Due to the massive amount of practice and competition hours that cheerleaders put in weekly, managing their time for homework, work, and relaxation is essential. “Cheer is very time consuming. We have two and a half hour practices every day and sometimes we go over that time limit,” Tubbergen said. “I see my team six days a week, sometimes seven if we go to For the Kidz to practice tumbling on our own time,” Phonsana said. Imagine going to school at seven in the morning and leaving school at seven at night, every single week. That is what the cheerleaders of West Ottawa experience for more than half of the school year.

Even so, how do the cheerleaders have enough time for school work and cheer? “Since cheer is time consuming I tend to manage my time by creating this schedule after school. I get home at about 6:50 pm every night. Once I get home I eat dinner, shower, and do homework. Sometimes I feel like I don’t have enough time to relax,” Phonsana said. Many cheerleaders feel this way and it exhibits how skilled they are at managing their time.



Cheerleaders often face mental blocks and diminish themselves. Mental blocks are formed when an athlete is scared to do a certain skill after a traumatic event or injury. This can negatively affect their mental health because they may start to think that they can’t do a certain skill. Sr. Mariah Stewart said, “Cheerleaders are picked apart at every single practice. I had become obsessed with perfection and had lost sight of the love I had for this sport. I lacked confidence because of my habit of yearning for perfection.” Perfectionism can swallow a cheerleader’s confidence, spit it out, and leave them feeling hopeless.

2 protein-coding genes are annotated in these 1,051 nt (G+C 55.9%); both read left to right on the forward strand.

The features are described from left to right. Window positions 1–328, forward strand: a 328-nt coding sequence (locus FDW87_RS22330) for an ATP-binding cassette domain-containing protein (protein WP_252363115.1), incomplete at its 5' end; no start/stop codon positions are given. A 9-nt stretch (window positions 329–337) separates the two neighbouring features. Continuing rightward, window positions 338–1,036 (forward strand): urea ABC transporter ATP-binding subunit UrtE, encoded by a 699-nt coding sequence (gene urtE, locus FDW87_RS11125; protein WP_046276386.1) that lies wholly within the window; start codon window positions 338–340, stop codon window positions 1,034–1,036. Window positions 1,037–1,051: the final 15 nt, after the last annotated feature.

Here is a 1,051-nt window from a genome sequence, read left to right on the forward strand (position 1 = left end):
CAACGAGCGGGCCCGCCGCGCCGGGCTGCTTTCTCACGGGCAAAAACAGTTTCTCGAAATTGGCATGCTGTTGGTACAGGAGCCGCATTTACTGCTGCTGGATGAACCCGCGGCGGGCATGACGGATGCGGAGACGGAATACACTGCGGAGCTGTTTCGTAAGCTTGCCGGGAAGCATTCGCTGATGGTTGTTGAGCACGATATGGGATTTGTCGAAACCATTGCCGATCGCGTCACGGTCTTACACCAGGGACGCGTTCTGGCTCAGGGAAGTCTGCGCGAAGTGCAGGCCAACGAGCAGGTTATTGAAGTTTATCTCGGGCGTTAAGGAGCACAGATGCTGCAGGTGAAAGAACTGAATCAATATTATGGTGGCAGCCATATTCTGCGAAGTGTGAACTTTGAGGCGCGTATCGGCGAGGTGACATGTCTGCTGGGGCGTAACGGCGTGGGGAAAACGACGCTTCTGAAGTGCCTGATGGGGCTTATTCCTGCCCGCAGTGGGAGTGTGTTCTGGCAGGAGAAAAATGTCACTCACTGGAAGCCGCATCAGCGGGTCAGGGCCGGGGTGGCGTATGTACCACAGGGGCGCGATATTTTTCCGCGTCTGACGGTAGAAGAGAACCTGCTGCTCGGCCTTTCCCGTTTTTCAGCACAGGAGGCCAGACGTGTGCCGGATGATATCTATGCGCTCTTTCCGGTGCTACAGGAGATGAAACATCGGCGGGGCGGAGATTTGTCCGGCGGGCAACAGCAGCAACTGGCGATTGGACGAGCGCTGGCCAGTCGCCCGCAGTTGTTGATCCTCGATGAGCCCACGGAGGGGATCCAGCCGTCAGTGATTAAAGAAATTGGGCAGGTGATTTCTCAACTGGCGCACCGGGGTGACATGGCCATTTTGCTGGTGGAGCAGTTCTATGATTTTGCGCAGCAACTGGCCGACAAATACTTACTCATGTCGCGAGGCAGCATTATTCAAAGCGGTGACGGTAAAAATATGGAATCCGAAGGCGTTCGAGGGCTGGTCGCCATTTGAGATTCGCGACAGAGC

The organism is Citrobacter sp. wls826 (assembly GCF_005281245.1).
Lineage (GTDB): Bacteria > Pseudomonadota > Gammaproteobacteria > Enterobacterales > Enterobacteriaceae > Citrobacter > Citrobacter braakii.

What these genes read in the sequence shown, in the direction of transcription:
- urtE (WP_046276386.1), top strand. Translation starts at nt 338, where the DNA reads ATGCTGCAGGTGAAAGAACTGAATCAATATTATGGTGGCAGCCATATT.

A change of mentality can achieve infinite possibilities. “At practice instead of feeling belittled when I was faced with criticism I decided to use it as fuel to better myself as a cheerleader. I only allow myself to talk positively towards myself when it comes to cheer,” Stewart said.

It is possible to build confidence to overcome mental blocks. “You have to push yourself mentally and physically in cheer. Getting over mental blocks definitely gives me confidence in the skill that I am doing. It shows me that I am bigger than that skill,” Tubbergen said. Cheerleaders are able to overcome their fears and build self-esteem in order to continue the sport that they love.

Cheerleaders are often misunderstood and stereotyped as ditzy, peppy, and weakly. This makes them feel unappreciated because they are one of the most hard working, determined, and resilient people. They are diligent in the weight room and commit to their sport for more than half of the school year. They also develop extremely skilled time management skills due to their busy schedule. Lastly, they overcome mental blocks and accept their flaws to become the best version of themselves. Cheerleaders are most known for cheering on the football players during their games, but people don’t understand how hard they work outside of those games and after the football season. They are athletes, just as much as football players, wrestlers, runners, and dancers. Cheerleaders need to be recognized for their hard work and dedication.